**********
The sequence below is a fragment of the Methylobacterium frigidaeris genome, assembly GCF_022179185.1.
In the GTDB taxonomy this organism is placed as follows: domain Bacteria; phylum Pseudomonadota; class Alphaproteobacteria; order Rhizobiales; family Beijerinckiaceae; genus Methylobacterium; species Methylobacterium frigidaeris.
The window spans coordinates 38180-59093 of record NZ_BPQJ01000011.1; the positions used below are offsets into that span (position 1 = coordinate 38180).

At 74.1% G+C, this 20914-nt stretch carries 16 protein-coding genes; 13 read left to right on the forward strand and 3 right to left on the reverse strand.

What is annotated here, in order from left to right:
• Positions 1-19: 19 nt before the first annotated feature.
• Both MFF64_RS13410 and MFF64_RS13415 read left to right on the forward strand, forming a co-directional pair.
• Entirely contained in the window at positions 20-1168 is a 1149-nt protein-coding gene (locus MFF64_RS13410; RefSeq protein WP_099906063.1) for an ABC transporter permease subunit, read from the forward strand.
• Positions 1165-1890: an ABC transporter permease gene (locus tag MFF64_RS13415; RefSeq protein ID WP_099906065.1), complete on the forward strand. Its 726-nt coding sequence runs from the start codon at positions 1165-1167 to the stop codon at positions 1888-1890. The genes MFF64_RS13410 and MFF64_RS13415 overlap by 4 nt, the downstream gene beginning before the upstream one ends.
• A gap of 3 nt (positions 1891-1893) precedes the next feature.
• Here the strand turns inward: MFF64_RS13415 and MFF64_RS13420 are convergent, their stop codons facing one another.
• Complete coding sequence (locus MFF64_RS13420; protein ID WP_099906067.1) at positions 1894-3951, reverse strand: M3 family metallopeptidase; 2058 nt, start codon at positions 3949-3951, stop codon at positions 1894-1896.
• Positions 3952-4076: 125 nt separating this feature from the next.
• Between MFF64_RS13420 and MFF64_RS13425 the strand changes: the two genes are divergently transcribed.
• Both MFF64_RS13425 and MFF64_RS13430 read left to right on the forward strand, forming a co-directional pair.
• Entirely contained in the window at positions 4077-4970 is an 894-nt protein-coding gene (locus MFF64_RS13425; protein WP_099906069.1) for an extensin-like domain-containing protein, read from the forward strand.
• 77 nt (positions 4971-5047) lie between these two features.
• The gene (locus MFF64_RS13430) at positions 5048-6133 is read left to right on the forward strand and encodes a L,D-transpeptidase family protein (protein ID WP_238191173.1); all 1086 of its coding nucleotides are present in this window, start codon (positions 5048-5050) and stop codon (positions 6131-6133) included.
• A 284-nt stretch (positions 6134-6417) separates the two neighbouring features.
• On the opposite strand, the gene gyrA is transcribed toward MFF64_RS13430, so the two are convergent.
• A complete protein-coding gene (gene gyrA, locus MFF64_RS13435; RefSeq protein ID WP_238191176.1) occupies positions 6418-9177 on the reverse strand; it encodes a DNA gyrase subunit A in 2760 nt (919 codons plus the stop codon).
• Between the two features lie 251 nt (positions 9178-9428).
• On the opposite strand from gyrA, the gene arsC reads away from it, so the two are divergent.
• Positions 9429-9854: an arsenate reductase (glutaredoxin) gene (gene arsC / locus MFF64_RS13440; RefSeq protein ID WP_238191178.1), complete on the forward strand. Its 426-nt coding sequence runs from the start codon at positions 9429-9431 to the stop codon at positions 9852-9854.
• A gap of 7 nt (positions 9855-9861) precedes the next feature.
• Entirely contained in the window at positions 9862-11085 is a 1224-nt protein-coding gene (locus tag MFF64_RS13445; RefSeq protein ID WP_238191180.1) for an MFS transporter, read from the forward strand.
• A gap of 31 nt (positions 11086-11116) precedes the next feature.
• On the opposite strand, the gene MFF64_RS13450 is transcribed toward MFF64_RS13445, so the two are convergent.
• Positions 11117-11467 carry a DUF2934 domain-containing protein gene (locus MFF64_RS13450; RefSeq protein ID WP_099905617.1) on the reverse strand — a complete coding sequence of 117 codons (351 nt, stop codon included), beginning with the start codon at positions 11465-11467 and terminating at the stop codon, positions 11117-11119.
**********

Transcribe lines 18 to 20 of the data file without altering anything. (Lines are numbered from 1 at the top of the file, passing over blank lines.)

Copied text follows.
• The gene (locus MFF64_RS13430) at positions 5048-6133 is read left to right on the forward strand and encodes a L,D-transpeptidase family protein (protein ID WP_238191173.1); all 1086 of its coding nucleotides are present in this window, start codon (positions 5048-5050) and stop codon (positions 6131-6133) included.
• A 284-nt stretch (positions 6134-6417) separates the two neighbouring features.
• On the opposite strand, the gene gyrA is transcribed toward MFF64_RS13430, so the two are convergent.